Iron ore prices continued its strong rally on Tuesday, adding $4.50 or 4.3% to $109.60 a tonne after a record-setting 5.7% jump on Friday according to data supplied by SteelIndex.
Benchmark 62% iron ore fines at China's Tianjin have now clawed back more than 25% of its value since hitting a three-and-a-half year low of $86.70 two weeks ago. This time last year the commodity was trading at $175 a tonne.
Iron ore's bounce comes after the Chinese government approved a raft of new building and rail projects worth 1 trillion yuan ($157 billion) early September in a concerted effort to boost its slowing economy – the fortunes of the steelmaking ingredient have been increasingly tied to Chinese investment in infrastructure.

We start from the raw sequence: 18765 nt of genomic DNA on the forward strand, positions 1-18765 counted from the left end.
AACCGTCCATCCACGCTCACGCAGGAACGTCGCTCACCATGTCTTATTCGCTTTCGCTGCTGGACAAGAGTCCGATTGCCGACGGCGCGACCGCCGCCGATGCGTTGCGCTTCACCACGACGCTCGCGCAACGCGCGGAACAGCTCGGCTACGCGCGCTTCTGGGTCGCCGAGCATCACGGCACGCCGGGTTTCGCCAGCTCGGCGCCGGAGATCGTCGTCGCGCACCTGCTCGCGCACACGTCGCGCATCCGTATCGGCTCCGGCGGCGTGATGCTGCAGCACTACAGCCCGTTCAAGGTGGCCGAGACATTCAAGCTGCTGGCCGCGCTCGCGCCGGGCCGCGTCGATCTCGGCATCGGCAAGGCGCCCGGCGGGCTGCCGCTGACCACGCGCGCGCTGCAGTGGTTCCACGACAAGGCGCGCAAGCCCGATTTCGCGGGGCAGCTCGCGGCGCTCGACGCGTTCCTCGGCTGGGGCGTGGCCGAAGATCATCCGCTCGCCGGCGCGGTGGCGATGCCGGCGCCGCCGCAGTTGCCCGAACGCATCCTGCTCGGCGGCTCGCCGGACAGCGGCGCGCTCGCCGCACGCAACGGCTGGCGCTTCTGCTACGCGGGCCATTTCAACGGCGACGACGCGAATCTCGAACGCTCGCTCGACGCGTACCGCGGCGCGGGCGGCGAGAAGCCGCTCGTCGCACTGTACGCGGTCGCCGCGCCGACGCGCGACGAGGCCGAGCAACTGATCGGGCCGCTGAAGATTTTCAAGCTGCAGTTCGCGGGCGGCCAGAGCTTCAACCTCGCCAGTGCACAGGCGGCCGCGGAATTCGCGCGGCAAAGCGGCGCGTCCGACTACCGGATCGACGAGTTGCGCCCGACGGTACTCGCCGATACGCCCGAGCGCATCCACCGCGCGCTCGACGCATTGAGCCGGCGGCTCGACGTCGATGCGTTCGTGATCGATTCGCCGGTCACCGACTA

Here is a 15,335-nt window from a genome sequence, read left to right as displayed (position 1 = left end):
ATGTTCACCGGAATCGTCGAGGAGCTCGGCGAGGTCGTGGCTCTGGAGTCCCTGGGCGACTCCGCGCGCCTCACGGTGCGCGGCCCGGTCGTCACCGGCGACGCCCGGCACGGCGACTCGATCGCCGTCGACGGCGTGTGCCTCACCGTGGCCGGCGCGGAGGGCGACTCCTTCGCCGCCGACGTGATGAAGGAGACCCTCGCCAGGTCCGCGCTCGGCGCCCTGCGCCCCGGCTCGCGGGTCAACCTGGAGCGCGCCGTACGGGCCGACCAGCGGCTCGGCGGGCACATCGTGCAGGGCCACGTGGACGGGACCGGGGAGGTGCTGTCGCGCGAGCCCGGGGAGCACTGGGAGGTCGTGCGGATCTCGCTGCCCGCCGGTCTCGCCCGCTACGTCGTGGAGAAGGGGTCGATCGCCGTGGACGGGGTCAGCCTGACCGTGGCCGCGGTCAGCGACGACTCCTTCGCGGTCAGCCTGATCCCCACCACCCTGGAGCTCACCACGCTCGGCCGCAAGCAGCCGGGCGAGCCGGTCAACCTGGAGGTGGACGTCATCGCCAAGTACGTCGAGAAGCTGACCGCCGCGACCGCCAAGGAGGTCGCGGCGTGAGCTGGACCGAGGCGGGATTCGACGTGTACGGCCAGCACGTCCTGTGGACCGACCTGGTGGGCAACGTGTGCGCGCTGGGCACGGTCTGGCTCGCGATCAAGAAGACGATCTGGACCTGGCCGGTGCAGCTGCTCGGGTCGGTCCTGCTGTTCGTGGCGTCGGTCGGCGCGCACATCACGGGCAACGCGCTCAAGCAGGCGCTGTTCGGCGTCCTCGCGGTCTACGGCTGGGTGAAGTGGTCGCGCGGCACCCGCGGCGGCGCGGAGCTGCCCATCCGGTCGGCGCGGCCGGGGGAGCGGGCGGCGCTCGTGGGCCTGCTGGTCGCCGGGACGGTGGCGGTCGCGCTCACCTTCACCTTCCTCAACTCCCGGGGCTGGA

The rally in iron ore has spilled over into shipping. Bloomberg reports for the first time this year, rates charged by dry bulk carriers capable of carrying 160,000 tonnes dead weight will be more than the cost of operating them.
The annual seaborne iron ore trade is roughly 1 billion tonnes and more than 60% of the commodity ends up at Chinese ports. Investment bank Morgan Stanley forecast the iron trade to grow 14% in 2013 – three times the rate of expansion predicted for this year.
Not everyone is convinced the rally is sustainable though.
FT.com quotes Colin Hamilton, a commodities analyst at Macquarie, an investment bank, in London as saying: “It’s a big turning point in sentiment rather than a turning point in demand”.
Bloomberg quotes Jim Chanos of hedge fund Kynikos Associates and inveterate short-seller, speaking about the recent rally in commodities as saying "structurally, until China really addresses this credit-driven infrastructure and fixed-asset investment model, the surprises are going to be on the downside.”